CAMSTENT IN THE CLINIC
Bacterial biofilms are the recognised cause of recurrent and resistant device-related infections. Research has demonstrated the important role of exposed surface material in both biofilm formation and the subsequent extent of infection. Attempts to mitigate this risk using silver and antimicrobial agents to kill adherent bacteria has had very limited clinical success. Alternatively, coating materials able to inherently prevent bacterial attachment and growth offer significant potential for diminishing the incidence of acquired infections. Camstent has applied this strategy in developing a bacteriaphobic coating for Foley Catheters, responsible for 40% of all nosocomial infections.
Pilot Clinical Evidence
A 150-patient evaluation in four UK hospitals was conducted which demonstrated translation of laboratory findings into clinical care settings. Routine use of commercially available Camstent coated catheters and other catheters was designed, with harvesting of products after patient use for detailed examination. Catheter surfaces were stained to reveal biofilm and mineral density, then measured using confocal microscopy.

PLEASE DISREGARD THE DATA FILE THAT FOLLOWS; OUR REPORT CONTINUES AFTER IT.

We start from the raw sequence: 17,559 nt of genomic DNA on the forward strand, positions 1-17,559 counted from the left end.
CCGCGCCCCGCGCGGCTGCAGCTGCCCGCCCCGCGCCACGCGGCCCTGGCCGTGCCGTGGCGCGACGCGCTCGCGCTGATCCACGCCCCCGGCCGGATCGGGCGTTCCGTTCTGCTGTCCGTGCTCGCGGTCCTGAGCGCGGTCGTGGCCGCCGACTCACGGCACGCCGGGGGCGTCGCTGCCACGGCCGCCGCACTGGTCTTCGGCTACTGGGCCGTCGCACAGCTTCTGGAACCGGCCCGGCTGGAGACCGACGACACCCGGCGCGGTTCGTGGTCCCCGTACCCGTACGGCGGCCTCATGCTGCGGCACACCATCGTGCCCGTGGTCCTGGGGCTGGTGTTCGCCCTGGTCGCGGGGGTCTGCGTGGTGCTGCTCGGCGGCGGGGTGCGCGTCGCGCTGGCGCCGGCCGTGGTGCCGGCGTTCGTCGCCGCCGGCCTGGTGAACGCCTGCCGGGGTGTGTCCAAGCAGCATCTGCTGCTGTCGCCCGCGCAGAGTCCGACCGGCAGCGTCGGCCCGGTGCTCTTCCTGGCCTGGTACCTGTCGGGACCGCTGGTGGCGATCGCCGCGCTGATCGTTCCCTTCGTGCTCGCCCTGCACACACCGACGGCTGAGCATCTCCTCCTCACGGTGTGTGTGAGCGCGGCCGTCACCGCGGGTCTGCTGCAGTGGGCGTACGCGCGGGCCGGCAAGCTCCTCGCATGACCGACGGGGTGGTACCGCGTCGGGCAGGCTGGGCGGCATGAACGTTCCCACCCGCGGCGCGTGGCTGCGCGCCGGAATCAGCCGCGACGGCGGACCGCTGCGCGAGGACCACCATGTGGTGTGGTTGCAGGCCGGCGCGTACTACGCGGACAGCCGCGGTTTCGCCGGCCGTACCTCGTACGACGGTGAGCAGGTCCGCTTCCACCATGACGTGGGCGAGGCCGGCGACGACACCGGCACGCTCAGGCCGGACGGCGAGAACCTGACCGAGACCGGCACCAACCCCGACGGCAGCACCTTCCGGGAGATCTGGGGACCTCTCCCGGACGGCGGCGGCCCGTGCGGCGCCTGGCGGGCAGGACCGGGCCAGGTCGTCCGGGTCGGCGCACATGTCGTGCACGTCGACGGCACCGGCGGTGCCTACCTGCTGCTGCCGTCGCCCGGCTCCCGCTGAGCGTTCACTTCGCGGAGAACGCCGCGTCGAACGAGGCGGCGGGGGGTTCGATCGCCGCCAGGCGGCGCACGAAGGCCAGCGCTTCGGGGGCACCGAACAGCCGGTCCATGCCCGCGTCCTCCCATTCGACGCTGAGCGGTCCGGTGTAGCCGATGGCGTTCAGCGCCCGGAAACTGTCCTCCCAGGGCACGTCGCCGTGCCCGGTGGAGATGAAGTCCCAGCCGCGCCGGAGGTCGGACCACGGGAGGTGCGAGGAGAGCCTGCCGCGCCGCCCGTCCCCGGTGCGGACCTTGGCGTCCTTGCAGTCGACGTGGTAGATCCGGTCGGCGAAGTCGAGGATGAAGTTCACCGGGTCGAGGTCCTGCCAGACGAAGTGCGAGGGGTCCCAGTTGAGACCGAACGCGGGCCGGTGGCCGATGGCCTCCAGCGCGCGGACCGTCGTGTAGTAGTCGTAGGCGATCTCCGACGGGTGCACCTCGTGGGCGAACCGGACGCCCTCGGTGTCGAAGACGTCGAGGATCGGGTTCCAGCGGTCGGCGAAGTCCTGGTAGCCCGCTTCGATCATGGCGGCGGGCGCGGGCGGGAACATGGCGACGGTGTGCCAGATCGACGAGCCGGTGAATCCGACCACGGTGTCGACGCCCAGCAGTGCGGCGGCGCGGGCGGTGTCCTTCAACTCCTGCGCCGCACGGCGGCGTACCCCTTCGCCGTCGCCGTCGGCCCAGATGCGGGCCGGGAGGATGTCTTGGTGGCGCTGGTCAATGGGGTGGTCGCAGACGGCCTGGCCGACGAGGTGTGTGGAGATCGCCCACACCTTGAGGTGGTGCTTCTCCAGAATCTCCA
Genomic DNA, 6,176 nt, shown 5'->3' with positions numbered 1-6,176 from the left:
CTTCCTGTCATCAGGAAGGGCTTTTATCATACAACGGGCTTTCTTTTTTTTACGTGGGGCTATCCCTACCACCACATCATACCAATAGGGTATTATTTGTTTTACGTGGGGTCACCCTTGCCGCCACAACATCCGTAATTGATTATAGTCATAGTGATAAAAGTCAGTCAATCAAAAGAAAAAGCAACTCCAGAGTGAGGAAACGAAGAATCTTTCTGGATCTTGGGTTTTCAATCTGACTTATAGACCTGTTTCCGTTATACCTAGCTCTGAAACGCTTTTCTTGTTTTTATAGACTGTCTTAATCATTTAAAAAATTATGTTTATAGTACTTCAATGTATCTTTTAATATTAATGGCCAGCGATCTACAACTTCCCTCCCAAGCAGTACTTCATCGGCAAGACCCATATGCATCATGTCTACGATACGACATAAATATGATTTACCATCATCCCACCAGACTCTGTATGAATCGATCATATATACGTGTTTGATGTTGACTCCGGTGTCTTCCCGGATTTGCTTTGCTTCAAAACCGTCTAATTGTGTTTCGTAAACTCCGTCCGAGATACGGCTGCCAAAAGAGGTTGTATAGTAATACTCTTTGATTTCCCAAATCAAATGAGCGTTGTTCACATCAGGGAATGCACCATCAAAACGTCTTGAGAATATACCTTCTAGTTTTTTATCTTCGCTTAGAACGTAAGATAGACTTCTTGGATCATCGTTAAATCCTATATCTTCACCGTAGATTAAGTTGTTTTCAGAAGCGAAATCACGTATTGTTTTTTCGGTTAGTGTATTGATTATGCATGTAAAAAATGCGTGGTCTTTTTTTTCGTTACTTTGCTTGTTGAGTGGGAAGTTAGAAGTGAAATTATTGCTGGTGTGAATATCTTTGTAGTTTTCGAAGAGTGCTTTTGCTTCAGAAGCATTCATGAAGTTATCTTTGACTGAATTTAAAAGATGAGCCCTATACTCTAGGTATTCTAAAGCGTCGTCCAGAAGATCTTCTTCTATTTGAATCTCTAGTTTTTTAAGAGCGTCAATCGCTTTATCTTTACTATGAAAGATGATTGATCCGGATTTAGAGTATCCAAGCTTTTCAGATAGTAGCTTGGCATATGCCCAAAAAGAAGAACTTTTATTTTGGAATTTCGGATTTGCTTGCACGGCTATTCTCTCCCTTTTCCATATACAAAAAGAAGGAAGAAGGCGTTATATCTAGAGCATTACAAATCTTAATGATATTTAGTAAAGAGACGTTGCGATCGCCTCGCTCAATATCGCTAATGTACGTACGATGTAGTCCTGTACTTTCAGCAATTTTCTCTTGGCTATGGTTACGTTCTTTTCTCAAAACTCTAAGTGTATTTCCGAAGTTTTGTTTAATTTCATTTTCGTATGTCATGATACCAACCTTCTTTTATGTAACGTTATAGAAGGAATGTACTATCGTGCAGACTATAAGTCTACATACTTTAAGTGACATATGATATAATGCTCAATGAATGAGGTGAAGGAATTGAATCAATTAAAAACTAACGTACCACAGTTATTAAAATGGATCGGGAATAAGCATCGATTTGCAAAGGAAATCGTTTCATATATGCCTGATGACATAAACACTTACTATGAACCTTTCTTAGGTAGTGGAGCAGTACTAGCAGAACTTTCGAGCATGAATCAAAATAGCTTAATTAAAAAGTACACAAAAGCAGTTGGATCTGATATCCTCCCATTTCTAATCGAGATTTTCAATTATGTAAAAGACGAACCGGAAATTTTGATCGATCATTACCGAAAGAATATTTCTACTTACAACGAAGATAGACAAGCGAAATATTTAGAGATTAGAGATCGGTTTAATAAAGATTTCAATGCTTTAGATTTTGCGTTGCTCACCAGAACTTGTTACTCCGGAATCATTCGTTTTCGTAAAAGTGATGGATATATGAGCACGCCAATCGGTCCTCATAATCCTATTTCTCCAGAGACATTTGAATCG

A consistent decrease in both the mass of biofilm and the type of mineralisation was recorded, with clinically significant accumulations decreased by 95%. This impact was uniform across the settings and durations of catheterisation, while further supporting claims for enhanced comfort and ease of insertion and withdrawal
Strategies for prevention of CAUTI are really measures to delay the onset of bacteriuria. Thus, the impact of a bacteriaphobic coating is best demonstrated by its impact on bacterial concentrations in urine. Camstent is conducting a randomised multicentre trial to measure the reduction in the number of days in which bacterial concentrations are greater than 105 CFU/mL in coated catheters as compared to uncoated control catheters. Several at-risk populations vulnerable to urinary tract infections are being sampled, with assessment of clinical and economic secondary endpoints. The study is currently enrolling in the UK with results expected in 2022.
To date, Camstent has partnered in its clinical study with the following institutions:
Norfolk and Norwich University Hospital
Stoke Mandeville Hospital, Buckinghamshire Healthcare NHS Trust
Addenbrookes, Cambridge University Hospitals